We conducted and analyzed the experiment on two datasets, urban dataset and forest dataset. The mapping is considered successful in the urban dataset.

  • Yeramian, Kevin
    KTH, School of Electrical Engineering and Computer Science (EECS).
    Autonomous testing of web forms2019Independent thesis Advanced level (degree of Master (Two Years)), 20 credits / 30 HE creditsStudent thesis
    Abstract [en]

    A web form requires filling it with correct information in order to access pages behind it. As a result web forms tend to hinder automatic navigation through web sites. In order to fill a web form, we are going to extract relevant information contained in the HTML. Difficulty arises when taking into account the fact that that visual web pages are designed to be read by humans and not by robots. A human user can easily extract the information contained in a web form that is necessary to fill it. Extraction of visual information for automatic filling of web forms is an ongoing topic of research, which has already provided interesting results. However the task of indexing web sites continues to require some human intervention. The following thesis exposes a novel method of extracting visual as well as hidden information and automatically label each field composing a web form. The classification step boils down to finding keywords and then associating them with a label by using the mechanism validation and submission of web forms. These labeled data are then used to train machine learning models that aim at classifying text from given fields of a web form. A comparison between two different methods of classification illustrates the poor results obtained by the machine learning models when compared to the new methods based on keywords.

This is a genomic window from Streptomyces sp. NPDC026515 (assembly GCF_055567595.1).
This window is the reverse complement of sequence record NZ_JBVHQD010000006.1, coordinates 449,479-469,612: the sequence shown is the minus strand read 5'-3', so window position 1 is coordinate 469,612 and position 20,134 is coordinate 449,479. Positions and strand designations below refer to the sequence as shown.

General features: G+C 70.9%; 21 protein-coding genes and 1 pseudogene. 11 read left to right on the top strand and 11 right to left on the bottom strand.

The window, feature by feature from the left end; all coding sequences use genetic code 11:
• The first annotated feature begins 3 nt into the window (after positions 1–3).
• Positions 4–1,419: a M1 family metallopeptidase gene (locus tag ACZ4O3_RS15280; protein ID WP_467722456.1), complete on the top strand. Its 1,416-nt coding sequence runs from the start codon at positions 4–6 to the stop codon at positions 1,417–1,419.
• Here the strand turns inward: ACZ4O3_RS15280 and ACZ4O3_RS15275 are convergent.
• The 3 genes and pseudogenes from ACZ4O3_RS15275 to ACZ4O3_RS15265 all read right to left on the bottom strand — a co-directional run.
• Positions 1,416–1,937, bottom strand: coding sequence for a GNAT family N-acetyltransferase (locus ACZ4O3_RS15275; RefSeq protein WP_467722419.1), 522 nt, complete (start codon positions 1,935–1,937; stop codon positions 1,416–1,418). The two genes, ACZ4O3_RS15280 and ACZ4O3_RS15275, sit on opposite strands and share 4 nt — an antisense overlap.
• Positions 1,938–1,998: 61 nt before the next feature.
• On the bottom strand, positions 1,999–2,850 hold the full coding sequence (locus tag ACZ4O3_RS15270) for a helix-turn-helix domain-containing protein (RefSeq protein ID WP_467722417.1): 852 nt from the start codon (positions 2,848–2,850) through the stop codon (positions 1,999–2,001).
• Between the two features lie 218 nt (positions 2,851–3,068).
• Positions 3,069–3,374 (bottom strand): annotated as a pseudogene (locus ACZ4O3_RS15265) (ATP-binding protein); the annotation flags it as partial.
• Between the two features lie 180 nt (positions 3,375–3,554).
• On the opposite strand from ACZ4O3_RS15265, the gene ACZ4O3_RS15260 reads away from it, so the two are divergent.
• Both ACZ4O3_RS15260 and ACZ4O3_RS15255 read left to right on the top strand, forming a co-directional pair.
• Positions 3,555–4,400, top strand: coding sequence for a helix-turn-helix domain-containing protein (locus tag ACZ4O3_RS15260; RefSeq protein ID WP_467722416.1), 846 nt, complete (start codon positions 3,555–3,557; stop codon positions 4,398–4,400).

• Androulakaki, Theofronia
    KTH, School of Electrical Engineering and Computer Science (EECS).
    Probing User Perceptions on Machine Learning2019Independent thesis Advanced level (degree of Master (Two Years)), 20 credits / 30 HE creditsStudent thesis
    Abstract [en]